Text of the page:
Don't be afraid to take your vacation time at work!
Maricarmen was desperate. It was December 5 and she had just realized that she had one week left of her vacation time at work. Worst of all? "If I don't use them, I'll lose them!" she told me nervously.
Her story is not unusual. Between the lack of funds to travel somewhere and the fear of losing our jobs if we take some time off, many people that I know have opted to lose those days that they're entitled to.
In this situation what usually works is finding out what exactly is your company's vacation policy. These are the three most common ones: a) You can roll over to the next year unused vacation time; b) if you don't use it, you lose it; or c) you can exchange the days you don't take for cash. Whatever the policy, if you have a good relationship with your supervisors, you can approach her and work something out. For example, negotiate an arrangement that will allow you to roll over some of the days to the following year and you'll promise to take them during a specific time, or ask for some flexibility to work from home, or take some Fridays off for a certain number of weeks. Be creative and see how your boss reacts.
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My other friend, Carolina, hasn't taken a vacation in two years because she's convinced that her boss looks down on the employees that take time off. "I don't want to be singled out. I need my job," she told me by phone.
But the reality is that it's rare for a boss not to want his employees to take their vacation time. The key is asking for your vacation well ahead of the time you plan to take them--and take them, even if you stay home. That way, your colleagues can arrange and plan for the time that you're off. Also, don't ask for time off during busy time at your job. For example, if you work in sales, and 70 percent of your sales happen during Christmastime, you can't take time off during this month. That's a perfect reason for your supervisors to not like your vacation request!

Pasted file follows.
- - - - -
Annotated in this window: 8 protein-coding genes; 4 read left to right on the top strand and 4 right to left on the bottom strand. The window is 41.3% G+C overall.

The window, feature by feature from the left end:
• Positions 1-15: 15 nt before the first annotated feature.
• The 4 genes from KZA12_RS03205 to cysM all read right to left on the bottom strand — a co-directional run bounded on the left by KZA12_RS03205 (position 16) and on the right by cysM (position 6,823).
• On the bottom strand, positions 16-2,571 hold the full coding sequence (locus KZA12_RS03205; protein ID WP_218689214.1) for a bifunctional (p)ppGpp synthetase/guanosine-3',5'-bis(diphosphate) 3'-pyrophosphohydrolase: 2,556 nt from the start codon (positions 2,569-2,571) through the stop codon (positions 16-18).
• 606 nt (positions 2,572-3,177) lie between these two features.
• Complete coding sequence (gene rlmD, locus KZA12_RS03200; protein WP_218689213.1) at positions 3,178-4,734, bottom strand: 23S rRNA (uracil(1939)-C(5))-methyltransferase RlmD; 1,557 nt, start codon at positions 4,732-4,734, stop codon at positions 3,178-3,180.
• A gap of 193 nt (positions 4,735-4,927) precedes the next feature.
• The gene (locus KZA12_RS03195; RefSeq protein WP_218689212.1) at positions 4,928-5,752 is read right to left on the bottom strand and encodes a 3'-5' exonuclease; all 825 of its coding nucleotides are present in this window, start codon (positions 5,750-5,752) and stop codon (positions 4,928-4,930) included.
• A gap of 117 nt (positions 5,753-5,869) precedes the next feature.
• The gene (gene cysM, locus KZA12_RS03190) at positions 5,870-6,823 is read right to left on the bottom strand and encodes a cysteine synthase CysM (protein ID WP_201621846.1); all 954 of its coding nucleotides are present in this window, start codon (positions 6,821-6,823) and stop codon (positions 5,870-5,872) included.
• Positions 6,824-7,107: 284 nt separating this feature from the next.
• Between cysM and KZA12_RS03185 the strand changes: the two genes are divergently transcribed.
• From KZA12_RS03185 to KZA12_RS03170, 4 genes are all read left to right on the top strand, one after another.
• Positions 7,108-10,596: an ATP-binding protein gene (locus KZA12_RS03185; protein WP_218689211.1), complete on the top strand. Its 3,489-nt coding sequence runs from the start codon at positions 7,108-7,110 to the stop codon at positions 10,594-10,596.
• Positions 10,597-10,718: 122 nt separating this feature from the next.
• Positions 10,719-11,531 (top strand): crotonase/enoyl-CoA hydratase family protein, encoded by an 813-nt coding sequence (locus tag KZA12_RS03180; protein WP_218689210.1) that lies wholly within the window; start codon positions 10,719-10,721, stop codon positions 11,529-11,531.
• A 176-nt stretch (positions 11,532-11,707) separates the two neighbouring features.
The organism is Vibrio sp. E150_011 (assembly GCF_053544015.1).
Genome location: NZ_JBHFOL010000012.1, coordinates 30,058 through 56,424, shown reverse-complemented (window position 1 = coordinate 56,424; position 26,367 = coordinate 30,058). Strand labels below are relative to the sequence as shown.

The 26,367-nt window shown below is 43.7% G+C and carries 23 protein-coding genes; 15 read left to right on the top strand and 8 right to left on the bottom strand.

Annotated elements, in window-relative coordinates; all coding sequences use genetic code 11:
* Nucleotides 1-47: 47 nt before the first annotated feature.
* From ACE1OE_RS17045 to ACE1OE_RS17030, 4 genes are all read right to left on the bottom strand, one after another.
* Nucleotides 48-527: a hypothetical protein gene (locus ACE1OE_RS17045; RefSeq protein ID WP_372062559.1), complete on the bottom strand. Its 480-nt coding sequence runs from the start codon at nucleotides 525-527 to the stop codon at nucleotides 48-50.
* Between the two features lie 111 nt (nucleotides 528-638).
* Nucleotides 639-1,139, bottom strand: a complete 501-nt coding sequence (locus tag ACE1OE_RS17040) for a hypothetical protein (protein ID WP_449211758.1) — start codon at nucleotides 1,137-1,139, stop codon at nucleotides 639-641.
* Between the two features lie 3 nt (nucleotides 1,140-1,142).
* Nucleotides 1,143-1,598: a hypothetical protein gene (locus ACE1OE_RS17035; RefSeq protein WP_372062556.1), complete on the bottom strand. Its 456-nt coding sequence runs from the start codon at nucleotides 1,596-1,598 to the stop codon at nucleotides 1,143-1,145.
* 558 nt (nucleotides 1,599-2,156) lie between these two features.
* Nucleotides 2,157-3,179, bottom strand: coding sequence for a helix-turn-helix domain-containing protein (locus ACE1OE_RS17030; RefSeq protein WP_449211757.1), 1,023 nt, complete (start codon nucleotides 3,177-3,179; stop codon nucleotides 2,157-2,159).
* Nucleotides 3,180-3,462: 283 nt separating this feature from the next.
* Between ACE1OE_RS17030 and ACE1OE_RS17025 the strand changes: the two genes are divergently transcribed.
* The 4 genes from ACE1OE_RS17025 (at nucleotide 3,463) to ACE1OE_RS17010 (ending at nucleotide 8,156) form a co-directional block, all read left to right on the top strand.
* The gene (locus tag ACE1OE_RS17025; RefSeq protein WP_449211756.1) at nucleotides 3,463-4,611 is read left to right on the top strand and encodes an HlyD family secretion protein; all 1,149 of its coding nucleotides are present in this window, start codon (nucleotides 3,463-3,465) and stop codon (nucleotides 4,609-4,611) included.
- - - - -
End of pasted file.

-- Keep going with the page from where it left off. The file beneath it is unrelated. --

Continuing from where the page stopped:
If you have any doubts on how to approach this topic at work, your best bet is consulting with a mentor who knows the corporate culture of your workplace best so that he/she can explain the unwritten rules that often we don't know about. They can tell you what would be the best strategy for taking the days to which you are entitled, which are so beneficial both to you and your employer. Because, how productive can you be to your company if you don't take some time off every once in a while? Vacation time is great for renewing yourself, getting out of the routine, spending time with your loved ones, and just re-energizing. They're a necessary part of finding balance between your job and your personal life. So, plan them well ahead of time so that you don't lose them each year end!
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